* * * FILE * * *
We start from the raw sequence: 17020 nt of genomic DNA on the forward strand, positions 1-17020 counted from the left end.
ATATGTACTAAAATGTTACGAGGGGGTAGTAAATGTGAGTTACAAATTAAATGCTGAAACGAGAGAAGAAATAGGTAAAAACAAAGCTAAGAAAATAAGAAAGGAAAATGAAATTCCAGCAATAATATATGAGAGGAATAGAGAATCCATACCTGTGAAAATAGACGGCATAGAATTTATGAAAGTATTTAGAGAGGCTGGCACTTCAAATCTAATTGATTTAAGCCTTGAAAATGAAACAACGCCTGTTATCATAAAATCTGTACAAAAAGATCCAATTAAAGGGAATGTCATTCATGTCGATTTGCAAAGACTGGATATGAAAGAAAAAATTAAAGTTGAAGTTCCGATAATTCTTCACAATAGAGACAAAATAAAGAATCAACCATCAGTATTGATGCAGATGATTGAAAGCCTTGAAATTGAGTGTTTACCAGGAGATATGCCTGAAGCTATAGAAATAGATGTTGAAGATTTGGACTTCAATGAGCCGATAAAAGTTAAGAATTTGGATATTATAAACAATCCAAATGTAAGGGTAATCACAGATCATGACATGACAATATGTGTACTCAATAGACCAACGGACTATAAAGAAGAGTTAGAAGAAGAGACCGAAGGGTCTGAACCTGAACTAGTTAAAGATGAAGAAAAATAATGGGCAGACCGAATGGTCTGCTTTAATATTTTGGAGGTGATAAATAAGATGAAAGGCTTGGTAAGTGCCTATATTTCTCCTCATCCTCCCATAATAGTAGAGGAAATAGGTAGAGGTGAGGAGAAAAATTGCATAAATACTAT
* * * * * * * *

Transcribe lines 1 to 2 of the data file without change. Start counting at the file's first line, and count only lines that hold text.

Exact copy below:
We start from the raw sequence: 17020 nt of genomic DNA on the forward strand, positions 1-17020 counted from the left end.
ATATGTACTAAAATGTTACGAGGGGGTAGTAAATGTGAGTTACAAATTAAATGCTGAAACGAGAGAAGAAATAGGTAAAAACAAAGCTAAGAAAATAAGAAAGGAAAATGAAATTCCAGCAATAATATATGAGAGGAATAGAGAATCCATACCTGTGAAAATAGACGGCATAGAATTTATGAAAGTATTTAGAGAGGCTGGCACTTCAAATCTAATTGATTTAAGCCTTGAAAATGAAACAACGCCTGTTATCATAAAATCTGTACAAAAAGATCCAATTAAAGGGAATGTCATTCATGTCGATTTGCAAAGACTGGATATGAAAGAAAAAATTAAAGTTGAAGTTCCGATAATTCTTCACAATAGAGACAAAATAAAGAATCAACCATCAGTATTGATGCAGATGATTGAAAGCCTTGAAATTGAGTGTTTACCAGGAGATATGCCTGAAGCTATAGAAATAGATGTTGAAGATTTGGACTTCAATGAGCCGATAAAAGTTAAGAATTTGGATATTATAAACAATCCAAATGTAAGGGTAATCACAGATCATGACATGACAATATGTGTACTCAATAGACCAACGGACTATAAAGAAGAGTTAGAAGAAGAGACCGAAGGGTCTGAACCTGAACTAGTTAAAGATGAAGAAAAATAATGGGCAGACCGAATGGTCTGCTTTAATATTTTGGAGGTGATAAATAAGATGAAAGGCTTGGTAAGTGCCTATATTTCTCCTCATCCTCCCATAATAGTAGAGGAAATAGGTAGAGGTGAGGAGAAAAATTGCATAAATACTAT